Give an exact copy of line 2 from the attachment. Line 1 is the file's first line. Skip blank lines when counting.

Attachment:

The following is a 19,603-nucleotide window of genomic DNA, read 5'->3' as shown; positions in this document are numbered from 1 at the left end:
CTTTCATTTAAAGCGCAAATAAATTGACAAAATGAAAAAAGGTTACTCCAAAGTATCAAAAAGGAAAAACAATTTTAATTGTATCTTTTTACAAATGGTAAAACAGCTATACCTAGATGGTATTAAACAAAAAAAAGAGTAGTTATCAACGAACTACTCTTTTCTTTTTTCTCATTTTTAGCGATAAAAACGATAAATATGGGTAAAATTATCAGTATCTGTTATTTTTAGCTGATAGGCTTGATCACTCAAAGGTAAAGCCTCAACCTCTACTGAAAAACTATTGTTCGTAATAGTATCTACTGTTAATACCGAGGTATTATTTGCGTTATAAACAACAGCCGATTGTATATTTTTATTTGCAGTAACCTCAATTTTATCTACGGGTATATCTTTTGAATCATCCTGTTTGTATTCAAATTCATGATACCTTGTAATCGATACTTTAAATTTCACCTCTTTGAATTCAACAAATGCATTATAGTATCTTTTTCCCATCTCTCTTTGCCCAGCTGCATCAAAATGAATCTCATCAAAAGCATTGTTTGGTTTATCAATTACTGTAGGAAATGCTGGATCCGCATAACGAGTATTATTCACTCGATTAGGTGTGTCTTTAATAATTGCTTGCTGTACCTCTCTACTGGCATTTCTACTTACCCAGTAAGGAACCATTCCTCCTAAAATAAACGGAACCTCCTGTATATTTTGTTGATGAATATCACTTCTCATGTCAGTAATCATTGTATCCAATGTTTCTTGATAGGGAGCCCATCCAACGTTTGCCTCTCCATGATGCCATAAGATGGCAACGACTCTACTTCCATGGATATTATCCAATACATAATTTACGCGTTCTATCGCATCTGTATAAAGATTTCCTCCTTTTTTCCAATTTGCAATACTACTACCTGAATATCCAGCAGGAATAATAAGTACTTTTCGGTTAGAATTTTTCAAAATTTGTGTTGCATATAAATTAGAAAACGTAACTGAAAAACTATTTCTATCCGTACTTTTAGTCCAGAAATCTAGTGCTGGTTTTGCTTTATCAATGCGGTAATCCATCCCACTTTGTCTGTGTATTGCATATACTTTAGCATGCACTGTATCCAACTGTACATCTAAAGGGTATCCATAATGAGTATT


CTTTCATTTAAAGCGCAAATAAATTGACAAAATGAAAAAAGGTTACTCCAAAGTATCAAAAAGGAAAAACAATTTTAATTGTATCTTTTTACAAATGGTAAAACAGCTATACCTAGATGGTATTAAACAAAAAAAAGAGTAGTTATCAACGAACTACTCTTTTCTTTTTTCTCATTTTTAGCGATAAAAACGATAAATATGGGTAAAATTATCAGTATCTGTTATTTTTAGCTGATAGGCTTGATCACTCAAAGGTAAAGCCTCAACCTCTACTGAAAAACTATTGTTCGTAATAGTATCTACTGTTAATACCGAGGTATTATTTGCGTTATAAACAACAGCCGATTGTATATTTTTATTTGCAGTAACCTCAATTTTATCTACGGGTATATCTTTTGAATCATCCTGTTTGTATTCAAATTCATGATACCTTGTAATCGATACTTTAAATTTCACCTCTTTGAATTCAACAAATGCATTATAGTATCTTTTTCCCATCTCTCTTTGCCCAGCTGCATCAAAATGAATCTCATCAAAAGCATTGTTTGGTTTATCAATTACTGTAGGAAATGCTGGATCCGCATAACGAGTATTATTCACTCGATTAGGTGTGTCTTTAATAATTGCTTGCTGTACCTCTCTACTGGCATTTCTACTTACCCAGTAAGGAACCATTCCTCCTAAAATAAACGGAACCTCCTGTATATTTTGTTGATGAATATCACTTCTCATGTCAGTAATCATTGTATCCAATGTTTCTTGATAGGGAGCCCATCCAACGTTTGCCTCTCCATGATGCCATAAGATGGCAACGACTCTACTTCCATGGATATTATCCAATACATAATTTACGCGTTCTATCGCATCTGTATAAAGATTTCCTCCTTTTTTCCAATTTGCAATACTACTACCTGAATATCCAGCAGGAATAATAAGTACTTTTCGGTTAGAATTTTTCAAAATTTGTGTTGCATATAAATTAGAAAACGTAACTGAAAAACTATTTCTATCCGTACTTTTAGTCCAGAAATCTAGTGCTGGTTTTGCTTTATCAATGCGGTAATCCATCCCACTTTGTCTGTGTATTGCATATACTTTAGCATGCACTGTATCCAACTGTACATCTAAAGGGTATCCATAATGAGTATT